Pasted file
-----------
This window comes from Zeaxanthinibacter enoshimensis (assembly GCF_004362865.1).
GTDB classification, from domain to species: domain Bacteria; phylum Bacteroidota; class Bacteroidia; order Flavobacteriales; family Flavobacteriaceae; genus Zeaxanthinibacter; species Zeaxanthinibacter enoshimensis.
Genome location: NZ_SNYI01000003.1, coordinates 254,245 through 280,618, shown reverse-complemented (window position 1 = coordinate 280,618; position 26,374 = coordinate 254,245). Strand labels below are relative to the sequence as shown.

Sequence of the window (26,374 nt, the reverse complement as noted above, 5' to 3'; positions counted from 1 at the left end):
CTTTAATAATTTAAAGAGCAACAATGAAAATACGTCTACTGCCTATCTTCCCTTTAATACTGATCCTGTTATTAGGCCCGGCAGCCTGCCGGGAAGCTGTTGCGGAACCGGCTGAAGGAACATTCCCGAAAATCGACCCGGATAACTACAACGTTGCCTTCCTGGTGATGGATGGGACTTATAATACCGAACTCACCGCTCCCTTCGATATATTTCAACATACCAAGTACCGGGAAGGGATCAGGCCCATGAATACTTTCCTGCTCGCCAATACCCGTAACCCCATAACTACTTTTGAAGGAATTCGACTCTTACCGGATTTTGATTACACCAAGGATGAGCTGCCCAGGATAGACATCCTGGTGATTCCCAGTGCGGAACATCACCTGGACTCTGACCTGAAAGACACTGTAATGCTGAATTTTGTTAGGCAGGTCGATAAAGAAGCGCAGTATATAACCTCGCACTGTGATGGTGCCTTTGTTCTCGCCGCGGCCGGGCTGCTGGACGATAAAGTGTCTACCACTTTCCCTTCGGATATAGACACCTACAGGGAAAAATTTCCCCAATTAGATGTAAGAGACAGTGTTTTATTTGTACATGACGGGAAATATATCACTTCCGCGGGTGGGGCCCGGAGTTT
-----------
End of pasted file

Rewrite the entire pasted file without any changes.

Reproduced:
This window comes from Zeaxanthinibacter enoshimensis (assembly GCF_004362865.1).
GTDB classification, from domain to species: domain Bacteria; phylum Bacteroidota; class Bacteroidia; order Flavobacteriales; family Flavobacteriaceae; genus Zeaxanthinibacter; species Zeaxanthinibacter enoshimensis.
Genome location: NZ_SNYI01000003.1, coordinates 254,245 through 280,618, shown reverse-complemented (window position 1 = coordinate 280,618; position 26,374 = coordinate 254,245). Strand labels below are relative to the sequence as shown.

Sequence of the window (26,374 nt, the reverse complement as noted above, 5' to 3'; positions counted from 1 at the left end):
CTTTAATAATTTAAAGAGCAACAATGAAAATACGTCTACTGCCTATCTTCCCTTTAATACTGATCCTGTTATTAGGCCCGGCAGCCTGCCGGGAAGCTGTTGCGGAACCGGCTGAAGGAACATTCCCGAAAATCGACCCGGATAACTACAACGTTGCCTTCCTGGTGATGGATGGGACTTATAATACCGAACTCACCGCTCCCTTCGATATATTTCAACATACCAAGTACCGGGAAGGGATCAGGCCCATGAATACTTTCCTGCTCGCCAATACCCGTAACCCCATAACTACTTTTGAAGGAATTCGACTCTTACCGGATTTTGATTACACCAAGGATGAGCTGCCCAGGATAGACATCCTGGTGATTCCCAGTGCGGAACATCACCTGGACTCTGACCTGAAAGACACTGTAATGCTGAATTTTGTTAGGCAGGTCGATAAAGAAGCGCAGTATATAACCTCGCACTGTGATGGTGCCTTTGTTCTCGCCGCGGCCGGGCTGCTGGACGATAAAGTGTCTACCACTTTCCCTTCGGATATAGACACCTACAGGGAAAAATTTCCCCAATTAGATGTAAGAGACAGTGTTTTATTTGTACATGACGGGAAATATATCACTTCCGCGGGTGGGGCCCGGAGTTT